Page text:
Although binary classification of ischaemia was significantly associated with presence or absence of DMO, we did not find a significant relationship between DMO and the proportion of ischaemic retina (p=0.88). Furthermore, among the 18 eyes for which there were both UWFA and OCT images, there was no significant relationship between proportion of ischaemic retina and extent of DMO based on OCT image analysis (r=0.05, p=0.86).


Since first described by Friberg and Forrester in 2004,9 UWFA has proven to be a reliable method of retinal evaluation, having favourable sensitivity and specificity compared with other traditional methods.10–12 In some applications, including identification of diabetic pathology, it has proven to be superior to traditional methods, including 7SF. A recent comprehensive study of efficacy in detection of diabetic pathology found that UWFA was able to demonstrate retinal non-perfusion and neovascularisation in 10% of eyes that would have been missed by 7SF.13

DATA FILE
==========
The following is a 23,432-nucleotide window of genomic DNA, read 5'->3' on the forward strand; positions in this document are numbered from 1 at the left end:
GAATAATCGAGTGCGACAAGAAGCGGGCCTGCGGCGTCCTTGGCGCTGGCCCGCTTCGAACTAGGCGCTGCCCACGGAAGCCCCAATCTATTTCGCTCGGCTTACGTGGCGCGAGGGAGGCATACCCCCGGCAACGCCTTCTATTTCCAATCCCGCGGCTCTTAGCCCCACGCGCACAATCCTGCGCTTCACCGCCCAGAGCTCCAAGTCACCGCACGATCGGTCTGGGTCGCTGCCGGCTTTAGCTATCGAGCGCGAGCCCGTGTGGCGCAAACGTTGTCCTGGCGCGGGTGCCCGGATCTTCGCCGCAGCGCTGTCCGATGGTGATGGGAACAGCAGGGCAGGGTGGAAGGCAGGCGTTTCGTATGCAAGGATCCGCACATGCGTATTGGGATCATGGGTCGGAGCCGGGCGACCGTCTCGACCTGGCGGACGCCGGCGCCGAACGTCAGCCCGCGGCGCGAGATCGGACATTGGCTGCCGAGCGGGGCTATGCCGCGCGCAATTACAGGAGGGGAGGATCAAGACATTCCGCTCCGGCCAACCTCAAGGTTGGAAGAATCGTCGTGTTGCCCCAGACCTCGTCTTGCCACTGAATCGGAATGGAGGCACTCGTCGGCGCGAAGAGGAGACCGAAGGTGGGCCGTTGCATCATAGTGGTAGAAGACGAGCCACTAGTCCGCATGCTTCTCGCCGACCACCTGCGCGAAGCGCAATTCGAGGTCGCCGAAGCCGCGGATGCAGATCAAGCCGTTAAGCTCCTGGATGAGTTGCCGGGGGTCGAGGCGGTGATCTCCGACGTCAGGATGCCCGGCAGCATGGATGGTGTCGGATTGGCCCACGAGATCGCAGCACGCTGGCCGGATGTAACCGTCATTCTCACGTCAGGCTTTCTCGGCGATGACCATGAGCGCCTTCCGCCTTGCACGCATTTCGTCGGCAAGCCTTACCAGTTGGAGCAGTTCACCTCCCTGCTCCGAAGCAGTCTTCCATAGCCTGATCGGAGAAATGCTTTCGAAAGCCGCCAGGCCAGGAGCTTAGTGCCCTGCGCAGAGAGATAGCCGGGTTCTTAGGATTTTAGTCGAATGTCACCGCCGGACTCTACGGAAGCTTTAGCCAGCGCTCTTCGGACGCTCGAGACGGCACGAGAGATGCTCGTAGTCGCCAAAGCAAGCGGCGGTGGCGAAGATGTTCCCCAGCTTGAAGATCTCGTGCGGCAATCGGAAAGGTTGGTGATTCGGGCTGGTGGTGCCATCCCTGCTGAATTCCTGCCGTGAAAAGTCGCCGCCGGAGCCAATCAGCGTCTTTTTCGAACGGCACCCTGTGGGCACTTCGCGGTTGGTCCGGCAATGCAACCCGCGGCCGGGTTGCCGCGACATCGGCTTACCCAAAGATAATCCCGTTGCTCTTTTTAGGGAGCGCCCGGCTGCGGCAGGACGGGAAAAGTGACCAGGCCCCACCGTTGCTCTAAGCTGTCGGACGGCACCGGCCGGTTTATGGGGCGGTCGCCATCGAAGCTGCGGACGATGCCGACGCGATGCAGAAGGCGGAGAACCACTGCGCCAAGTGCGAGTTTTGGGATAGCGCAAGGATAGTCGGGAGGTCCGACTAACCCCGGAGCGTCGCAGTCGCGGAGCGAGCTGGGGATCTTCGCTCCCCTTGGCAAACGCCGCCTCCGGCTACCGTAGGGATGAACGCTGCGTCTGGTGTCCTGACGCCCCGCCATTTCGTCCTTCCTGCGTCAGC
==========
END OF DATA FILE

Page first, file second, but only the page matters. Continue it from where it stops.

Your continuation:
To our knowledge, this study is one of the first and largest to use UWFA to evaluate retinal ischaemia and identify its relationship with DMO. This study also examined whether UWFA can be used as a complement to OCT to determine whether the degree of macular thickening correlates with the proportion of retinal ischaemia.

We demonstrate that patients with retinal ischaemia have a 3.75 times greater chance of having DMO. This observation has several important implications. First, it lends support to the growing data suggesting that retinal ischaemia and release of vasoproliferative growth factors play a role in the pathogenesis of DMO. Several recent studies, including the BOLT and PACORES study groups, have shown that anti-VEGF therapy is effective in treating DMO, even in cases where macular laser therapy has failed.14–16 In that retinal ischaemia is most likely driving the release of VEGF, and that patients with retinal ischaemia have a 3.75 times greater chance of developing DMO, detection and monitoring of peripheral retinal ischaemia could play an important role in the management of patients with diabetic retinopathy. For example, patients with retinal ischaemia on UWFA may necessitate closer monitoring and earlier follow-up than patients with no evidence of retinal ischaemia.